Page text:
Early 20th century New Zealand painter, political cartoonist and illustrator who worked in Sydney and Melbourne during the 1920s. A socialist and conscientious objector who was court-martialled and imprisoned twice in New Zealand, Henderson was the editor-illustrator of Tomorrow for six years, a sometimes notorious and always controversial NZ socialist weekly magazine that was launched in 1934.
Painter, cartoonist and illustrator, was born in London on 25 May 1879, the son of Andrew Henderson, a commercial clerk, and Alice née Otley. The family emigrated to New Zealand c.1885 and Andrew worked as a bank clerk in Christchurch and Palmerston North after leaving school. In 1903 he illustrated, wrote, edited and published two issues of Fun , a magazine of cartoons and humour, and in 1904 he became a commercial and lithographic artist with the Weekly Press . He joined the Christchurch artistic and literary scene, including being a member of the Canterbury Society of Arts.
A socialist and conscientious objector, Henderson was court-martialled and imprisoned twice in NZ at the end of WWI. On the second occasion he was sentenced to two years and on his release in 1920 he worked for a while as a stonemason in Wellington. He and his wife Pauline Henrietta Gibson, who had married in Christchurch in 1906, later moved to Henderson Valley where they built a studio and small house with minimal amenities and Kennaway attempted to support them by drawing a regular cartoon for the newly-established weekly, the Critic , where his only cartoons published under the pseudonym 'Falcon’ appeared (1923-24). From then on he always used his middle name, 'Kennaway’. Pauline became ill and they abandoned the land. While she recouperated in Auckland, Andrew moved to Sydney in 1925 where he sold cartoons and caricatures to a number of Sydney newspapers. Pauline joined him later. In 1931 Henderson visited Frederick Sinclaire in Melbourne and was introduced to local socialist groups.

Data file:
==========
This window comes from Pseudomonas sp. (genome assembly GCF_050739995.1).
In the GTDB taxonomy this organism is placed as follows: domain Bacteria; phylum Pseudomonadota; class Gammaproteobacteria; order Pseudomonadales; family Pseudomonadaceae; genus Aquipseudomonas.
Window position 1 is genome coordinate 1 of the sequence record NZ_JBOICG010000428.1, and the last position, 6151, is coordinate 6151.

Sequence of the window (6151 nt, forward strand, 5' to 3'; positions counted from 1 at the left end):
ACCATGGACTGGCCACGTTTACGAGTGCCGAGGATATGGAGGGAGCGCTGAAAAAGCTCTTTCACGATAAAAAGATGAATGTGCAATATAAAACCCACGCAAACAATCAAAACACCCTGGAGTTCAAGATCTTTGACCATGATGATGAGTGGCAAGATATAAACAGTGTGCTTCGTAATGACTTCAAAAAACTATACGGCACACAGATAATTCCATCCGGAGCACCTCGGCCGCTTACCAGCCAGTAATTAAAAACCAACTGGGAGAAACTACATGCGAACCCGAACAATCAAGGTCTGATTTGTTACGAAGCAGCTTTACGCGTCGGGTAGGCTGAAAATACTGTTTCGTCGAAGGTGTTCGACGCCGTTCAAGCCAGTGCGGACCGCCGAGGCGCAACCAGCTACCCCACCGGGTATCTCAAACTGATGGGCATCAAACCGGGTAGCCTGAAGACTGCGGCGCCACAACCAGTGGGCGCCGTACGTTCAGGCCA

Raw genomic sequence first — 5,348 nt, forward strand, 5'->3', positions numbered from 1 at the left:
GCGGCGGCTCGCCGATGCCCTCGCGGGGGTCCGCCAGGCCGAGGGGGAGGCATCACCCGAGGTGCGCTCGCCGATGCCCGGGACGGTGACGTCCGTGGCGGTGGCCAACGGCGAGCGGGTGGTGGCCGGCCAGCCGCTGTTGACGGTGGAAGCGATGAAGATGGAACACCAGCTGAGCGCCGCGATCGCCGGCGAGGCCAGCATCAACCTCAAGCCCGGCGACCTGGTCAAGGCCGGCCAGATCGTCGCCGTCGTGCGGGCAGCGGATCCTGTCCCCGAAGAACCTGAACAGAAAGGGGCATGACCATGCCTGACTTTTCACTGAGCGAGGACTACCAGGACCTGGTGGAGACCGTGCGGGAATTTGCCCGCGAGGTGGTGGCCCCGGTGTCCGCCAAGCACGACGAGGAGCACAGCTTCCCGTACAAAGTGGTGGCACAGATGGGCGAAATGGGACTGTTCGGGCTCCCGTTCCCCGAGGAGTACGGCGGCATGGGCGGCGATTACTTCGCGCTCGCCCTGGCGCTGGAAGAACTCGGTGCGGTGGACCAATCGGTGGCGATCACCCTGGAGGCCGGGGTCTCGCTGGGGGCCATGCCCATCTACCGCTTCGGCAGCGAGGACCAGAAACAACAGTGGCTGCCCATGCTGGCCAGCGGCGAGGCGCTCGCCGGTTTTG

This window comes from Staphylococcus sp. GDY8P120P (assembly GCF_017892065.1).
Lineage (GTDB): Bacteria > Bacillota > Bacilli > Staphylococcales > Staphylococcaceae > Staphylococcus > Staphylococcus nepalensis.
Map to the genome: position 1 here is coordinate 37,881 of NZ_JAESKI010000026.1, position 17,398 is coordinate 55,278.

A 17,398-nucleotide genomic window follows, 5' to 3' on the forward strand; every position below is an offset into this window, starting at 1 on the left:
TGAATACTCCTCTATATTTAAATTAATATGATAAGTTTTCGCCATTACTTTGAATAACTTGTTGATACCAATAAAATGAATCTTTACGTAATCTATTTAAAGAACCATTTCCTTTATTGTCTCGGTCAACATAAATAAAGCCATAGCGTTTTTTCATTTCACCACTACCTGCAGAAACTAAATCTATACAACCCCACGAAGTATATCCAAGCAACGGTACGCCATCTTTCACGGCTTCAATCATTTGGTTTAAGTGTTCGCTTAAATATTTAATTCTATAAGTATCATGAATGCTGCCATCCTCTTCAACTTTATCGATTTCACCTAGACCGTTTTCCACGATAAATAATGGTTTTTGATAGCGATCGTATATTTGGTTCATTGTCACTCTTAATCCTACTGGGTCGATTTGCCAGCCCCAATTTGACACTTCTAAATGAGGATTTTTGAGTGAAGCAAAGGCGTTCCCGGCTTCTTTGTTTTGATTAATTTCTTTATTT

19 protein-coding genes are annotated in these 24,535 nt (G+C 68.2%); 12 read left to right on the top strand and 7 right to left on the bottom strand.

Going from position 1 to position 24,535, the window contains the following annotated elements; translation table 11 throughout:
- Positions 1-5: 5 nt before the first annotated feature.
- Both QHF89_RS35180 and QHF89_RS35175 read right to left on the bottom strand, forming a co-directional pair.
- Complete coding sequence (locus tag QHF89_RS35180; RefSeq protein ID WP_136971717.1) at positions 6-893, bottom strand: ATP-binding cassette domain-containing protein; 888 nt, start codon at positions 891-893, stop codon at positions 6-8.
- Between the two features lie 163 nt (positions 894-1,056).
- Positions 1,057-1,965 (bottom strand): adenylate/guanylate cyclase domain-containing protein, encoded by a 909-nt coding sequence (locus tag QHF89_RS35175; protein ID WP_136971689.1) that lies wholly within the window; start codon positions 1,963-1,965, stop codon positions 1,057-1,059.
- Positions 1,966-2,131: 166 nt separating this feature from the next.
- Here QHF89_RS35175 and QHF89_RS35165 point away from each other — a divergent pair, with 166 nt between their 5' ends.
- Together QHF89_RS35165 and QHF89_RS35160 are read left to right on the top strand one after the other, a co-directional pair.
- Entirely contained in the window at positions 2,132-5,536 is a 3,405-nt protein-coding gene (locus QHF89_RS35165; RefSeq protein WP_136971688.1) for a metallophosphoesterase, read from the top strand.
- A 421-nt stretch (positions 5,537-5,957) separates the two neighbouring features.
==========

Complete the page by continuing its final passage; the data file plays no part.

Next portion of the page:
The Hendersons returned to Christchurch in 1931 to live with Pauline’s widowed mother. In the 1930s Henderson was editor-illustrator of Tomorrow , a sometimes notorious and always controversial NZ socialist weekly magazine launched in 1934, which survived for six years. Cartoons he (as Kennaway) did for it include: Strays (two dogs with politicians’ heads, very literal) 1934 (ill. Grant 123), The Wise Bird to the Hungry Ass [Labour] 1935 (ill. Grant 131) and The Democrat Party – A Flop of the Reactionaries ('Election Freak/ This is the stalking Democrat/ Wound up for for several weeks/ It’s really most remarkable,/ They say it even speaks’ – poncy man with straw in hair, 'beads for the natives’ and butterfly net to catch 'Votes’) 1935 (ill. 131), Highly Coloured (caricature) 1936 (ill, 154), The Thug [Fascism with double head of Hitler and Mussolini] has burnt its fingers badly in Spain 1937 (ill. 146), Say it with Flowers (Social Democracy offering flower to thug 'Fascism’ 1937 (ill. 158), The Only One Who Finds It Pays ('Press’ as prostitute Death – very effective simple drawing) 1937 (ill. 164) and The Runaway 1938 (ill. 146). In December 1939 Tomorrow published his Psycho-Pathology in Politics , which led to John A. Lee’s expulsion from the Labour Party. Shortly afterwards, in the name of wartime censorship, the police told the printer he would be prosecuted if he continued to print the magazine. He died in Christchurch on 17 January 1960; Pauline predeceased him, dying in April 1940.
Henderson’s cartoons are radical in subject and many are also meticulous in detail. Ghost of Ramsay : “So…you too, fail them”’, published in Fool’s Carnival in 1949 (as usual signed 'Kennaway’), is arguably more 'art’ than 'cartoon’.